Before you blanch at the thickness of this week's missive, do take a look down at the bottom. Only a month into the subscription, and already Ziff-Davis has let me down with a July number of Radio News packed in the October sleeve. So it could be worse, is what I am saying. I thought about talking about it (there's a very interesting piece on attempts to establish UHF radio service in Britain, and another on radar, so my last chance to write "Radar is (Secret/Not Secret) This Week," but it isn't topical, and that is the theme of this correspondence, such as there is one.

Now that you're not blanching, may I broach a proposal? You will see below that the General has involved himself in the question of German industry. If I read the story right, the British have thrown in with the idea of reviving the German steel industry, and the General is advocating for it at Eisenhower's headquarters. Now, I do not know the General well enough to know whether he's in Krupp's pocket, but the left press certainly thinks that he is. My question: we, or, rather, the Earl, obviously needs a lot of steel to hit the shipbuilding targets he has set. Could we steer a contract to the Germans via General Draper, in return for getting him to roll over the Harriman papers? I do not think that Averell will care. Admittedly, I am having trouble understanding why I care. The "junior university" can go hang, for all that I care, and the Engineer simply isn't capable of gratitude, in my judgement. 

On the other hand, the Engineer, as we know, arrived at his "uncle's" school under his birth name. It wasn't until Leland, Jr. died, that little "George MacKay" was sent off to be "buried" on the Colville Reservation, and a little Engineer "arrived" to take his place. Now I have word from Fat Chow that he found a scrap of the Agent's letter register: "George MacKay" received an annual statement (or so I conceive it to be) from the Oregon and California Railroad in 1887. (Don't you hate it when a correspondent fails to update his information by letting you know that he has died?) If there are more, they are not in the Agent's fonds in the State archives. But they may be in the papers Great Uncle asked his son to leave to the university, to keep them out of Bancroft's hands. Access to that, and we may yet find proof that the Engineer is the actual beneficiary of some of the university's endowment. Not enough to cover the Earl's friends' losses, so many years ago, but enough for revenge. . . Obviously the Engineer will not go for this, but he is far from the only man to make decisions on campus.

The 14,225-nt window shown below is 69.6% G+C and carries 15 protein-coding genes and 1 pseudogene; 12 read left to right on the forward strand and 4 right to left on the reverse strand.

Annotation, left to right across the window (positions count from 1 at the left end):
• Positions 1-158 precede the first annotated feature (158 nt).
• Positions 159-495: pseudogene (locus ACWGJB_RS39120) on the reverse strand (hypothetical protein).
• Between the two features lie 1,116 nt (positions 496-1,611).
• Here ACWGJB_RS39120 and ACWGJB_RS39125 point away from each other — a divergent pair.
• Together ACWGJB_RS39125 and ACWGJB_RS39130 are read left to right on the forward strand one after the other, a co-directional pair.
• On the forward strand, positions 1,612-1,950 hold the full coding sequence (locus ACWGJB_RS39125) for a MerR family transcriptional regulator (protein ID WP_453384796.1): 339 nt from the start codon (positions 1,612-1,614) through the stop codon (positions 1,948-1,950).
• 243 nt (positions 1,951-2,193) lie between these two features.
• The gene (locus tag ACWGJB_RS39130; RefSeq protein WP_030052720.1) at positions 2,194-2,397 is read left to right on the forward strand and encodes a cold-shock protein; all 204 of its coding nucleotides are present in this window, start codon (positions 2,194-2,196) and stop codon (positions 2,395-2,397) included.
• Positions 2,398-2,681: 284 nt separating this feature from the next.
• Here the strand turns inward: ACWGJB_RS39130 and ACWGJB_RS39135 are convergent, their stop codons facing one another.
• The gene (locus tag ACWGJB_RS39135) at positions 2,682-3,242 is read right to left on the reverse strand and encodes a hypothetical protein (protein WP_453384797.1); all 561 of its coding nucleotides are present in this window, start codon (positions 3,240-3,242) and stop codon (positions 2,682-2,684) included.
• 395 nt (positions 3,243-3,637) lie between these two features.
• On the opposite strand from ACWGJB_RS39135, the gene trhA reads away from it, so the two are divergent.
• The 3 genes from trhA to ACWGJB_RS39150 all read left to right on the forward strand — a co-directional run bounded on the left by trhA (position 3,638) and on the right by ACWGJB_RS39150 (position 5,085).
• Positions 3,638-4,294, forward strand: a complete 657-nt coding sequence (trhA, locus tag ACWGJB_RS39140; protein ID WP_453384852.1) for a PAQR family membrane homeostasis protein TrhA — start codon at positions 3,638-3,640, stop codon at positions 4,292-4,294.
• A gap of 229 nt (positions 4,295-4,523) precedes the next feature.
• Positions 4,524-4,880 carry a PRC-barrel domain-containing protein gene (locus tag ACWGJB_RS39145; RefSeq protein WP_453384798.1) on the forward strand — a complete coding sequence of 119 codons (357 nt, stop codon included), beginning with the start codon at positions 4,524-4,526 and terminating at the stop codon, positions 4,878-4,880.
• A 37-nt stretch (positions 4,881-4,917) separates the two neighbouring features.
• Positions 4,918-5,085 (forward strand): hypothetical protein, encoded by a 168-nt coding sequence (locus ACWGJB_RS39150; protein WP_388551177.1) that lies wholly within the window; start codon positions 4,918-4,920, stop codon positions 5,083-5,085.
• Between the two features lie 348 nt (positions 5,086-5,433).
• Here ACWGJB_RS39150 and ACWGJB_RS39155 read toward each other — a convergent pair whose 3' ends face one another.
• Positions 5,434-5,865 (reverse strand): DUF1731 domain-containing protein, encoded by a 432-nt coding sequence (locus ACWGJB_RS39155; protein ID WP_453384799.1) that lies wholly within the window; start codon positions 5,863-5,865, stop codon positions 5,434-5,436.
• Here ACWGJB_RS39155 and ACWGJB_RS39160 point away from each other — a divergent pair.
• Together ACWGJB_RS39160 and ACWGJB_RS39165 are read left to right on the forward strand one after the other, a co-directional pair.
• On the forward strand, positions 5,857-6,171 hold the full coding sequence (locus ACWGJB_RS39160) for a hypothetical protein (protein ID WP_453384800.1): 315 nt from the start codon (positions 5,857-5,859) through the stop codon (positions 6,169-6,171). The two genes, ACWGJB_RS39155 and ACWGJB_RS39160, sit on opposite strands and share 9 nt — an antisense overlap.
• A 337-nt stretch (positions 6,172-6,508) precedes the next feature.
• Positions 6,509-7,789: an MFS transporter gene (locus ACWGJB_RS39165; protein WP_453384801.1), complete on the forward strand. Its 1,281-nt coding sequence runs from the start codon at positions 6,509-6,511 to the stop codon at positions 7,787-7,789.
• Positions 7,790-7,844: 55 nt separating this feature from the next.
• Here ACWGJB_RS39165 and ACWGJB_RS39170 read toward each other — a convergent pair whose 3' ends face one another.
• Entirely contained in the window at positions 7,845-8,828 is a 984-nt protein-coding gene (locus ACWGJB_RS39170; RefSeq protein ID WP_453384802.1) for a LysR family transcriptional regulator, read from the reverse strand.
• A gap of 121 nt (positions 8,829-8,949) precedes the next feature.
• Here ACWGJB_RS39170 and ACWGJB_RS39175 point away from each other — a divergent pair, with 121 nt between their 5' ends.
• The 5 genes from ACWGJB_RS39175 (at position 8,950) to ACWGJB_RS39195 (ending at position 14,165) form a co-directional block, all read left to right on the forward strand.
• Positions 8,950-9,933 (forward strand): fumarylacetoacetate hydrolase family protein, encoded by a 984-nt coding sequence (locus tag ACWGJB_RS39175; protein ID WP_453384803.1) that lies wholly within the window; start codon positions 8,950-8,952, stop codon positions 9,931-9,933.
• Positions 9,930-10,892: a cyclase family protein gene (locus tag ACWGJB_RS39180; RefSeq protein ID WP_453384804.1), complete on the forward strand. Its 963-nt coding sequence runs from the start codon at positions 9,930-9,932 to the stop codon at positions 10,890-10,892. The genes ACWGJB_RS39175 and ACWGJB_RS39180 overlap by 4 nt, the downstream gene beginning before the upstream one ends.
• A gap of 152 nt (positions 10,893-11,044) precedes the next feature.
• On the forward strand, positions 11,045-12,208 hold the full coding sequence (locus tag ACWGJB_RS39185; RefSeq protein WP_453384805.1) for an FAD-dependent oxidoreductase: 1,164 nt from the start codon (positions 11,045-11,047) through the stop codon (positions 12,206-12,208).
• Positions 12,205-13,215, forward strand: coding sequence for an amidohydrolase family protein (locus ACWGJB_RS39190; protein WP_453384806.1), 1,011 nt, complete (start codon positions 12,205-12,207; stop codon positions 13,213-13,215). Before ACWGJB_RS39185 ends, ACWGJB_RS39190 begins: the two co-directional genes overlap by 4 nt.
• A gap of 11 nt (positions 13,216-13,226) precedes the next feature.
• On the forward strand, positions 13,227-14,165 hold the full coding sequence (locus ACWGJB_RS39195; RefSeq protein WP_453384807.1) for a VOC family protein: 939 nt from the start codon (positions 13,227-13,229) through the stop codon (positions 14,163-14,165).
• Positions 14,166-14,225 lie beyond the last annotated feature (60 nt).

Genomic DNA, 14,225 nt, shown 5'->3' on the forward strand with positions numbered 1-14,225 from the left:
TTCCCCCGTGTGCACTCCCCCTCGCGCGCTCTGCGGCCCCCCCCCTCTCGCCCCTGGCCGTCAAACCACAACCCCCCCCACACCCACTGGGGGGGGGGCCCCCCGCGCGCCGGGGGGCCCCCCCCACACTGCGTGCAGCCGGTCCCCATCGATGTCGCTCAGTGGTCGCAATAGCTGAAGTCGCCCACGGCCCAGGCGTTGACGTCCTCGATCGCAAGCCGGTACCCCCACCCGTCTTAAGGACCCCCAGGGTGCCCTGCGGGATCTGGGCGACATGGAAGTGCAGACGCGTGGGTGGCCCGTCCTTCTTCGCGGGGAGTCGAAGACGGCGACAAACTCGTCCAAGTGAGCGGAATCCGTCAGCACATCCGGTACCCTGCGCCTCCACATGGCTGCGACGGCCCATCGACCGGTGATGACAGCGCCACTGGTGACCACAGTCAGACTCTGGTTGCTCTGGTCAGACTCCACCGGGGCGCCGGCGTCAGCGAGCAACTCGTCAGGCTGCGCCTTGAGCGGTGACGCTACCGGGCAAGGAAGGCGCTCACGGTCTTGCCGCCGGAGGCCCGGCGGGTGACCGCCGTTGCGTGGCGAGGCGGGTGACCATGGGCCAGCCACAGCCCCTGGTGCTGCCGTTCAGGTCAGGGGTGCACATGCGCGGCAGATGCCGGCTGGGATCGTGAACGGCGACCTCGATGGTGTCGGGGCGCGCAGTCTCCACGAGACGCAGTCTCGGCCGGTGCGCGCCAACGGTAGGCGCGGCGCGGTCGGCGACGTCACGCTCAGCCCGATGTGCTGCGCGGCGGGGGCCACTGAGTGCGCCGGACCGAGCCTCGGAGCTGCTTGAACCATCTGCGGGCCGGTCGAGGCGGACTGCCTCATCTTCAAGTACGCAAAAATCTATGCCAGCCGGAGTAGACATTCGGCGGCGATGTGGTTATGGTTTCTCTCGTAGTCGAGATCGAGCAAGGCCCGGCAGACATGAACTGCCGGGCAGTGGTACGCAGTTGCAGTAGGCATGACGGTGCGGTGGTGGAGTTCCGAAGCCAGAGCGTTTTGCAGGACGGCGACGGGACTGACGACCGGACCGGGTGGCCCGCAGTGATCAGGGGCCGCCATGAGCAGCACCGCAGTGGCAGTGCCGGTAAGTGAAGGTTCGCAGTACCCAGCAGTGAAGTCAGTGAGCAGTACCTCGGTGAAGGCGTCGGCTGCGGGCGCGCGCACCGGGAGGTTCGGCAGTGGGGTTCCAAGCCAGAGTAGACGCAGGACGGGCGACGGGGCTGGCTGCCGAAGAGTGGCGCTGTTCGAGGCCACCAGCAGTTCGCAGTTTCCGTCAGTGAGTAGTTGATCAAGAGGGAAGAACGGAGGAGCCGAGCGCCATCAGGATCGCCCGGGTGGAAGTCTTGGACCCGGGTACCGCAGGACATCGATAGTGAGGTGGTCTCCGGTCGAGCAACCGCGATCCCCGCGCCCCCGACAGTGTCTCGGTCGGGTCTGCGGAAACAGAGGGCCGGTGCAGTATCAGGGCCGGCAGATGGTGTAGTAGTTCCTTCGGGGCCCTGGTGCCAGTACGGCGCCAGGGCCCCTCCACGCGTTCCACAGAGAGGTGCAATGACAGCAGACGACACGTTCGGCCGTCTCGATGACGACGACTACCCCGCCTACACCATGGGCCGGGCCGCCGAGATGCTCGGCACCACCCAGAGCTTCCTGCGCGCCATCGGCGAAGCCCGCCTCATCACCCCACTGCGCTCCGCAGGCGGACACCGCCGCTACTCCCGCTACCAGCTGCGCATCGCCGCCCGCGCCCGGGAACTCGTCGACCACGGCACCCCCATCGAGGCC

So with that in mind, and with your permission, I shall bring "Miss V.C." before me and entrust her with a more confidential mission to the General than we had previously imagined. But I need the Earl's permission. Money does not grow on trees, and a sweetener to the General adds to the cost of the ships. (See, I am not a complete ninny about business!)

On travel plans, though, perhaps. . . Now we have news that, due to the strike, the Engineer's son is at loose ends. He is talking about shooting something in Canada, and has gallantly offered to conduct the Santa Clara collegiate 4H to a Christmastime show in Montreal. Our young housekeeper (barely that, as she can only work half a week) is over the Moon about it, understandably, and now there are all sorts of plans afoot to reunite the whole gang --her, "Miss V.C.," your son, Lieutenant A-- in Montreal in December. It seems like an awful lot of travel and trouble, and I am sure that you are going to claim to detect feminine wiles, no matter how many times I tell you that "Miss V.C." is too obedient to her parents' wishes to give in to your son's blandishments. . . No matter how "sweet" she says he is. 


"When praises mean raises!"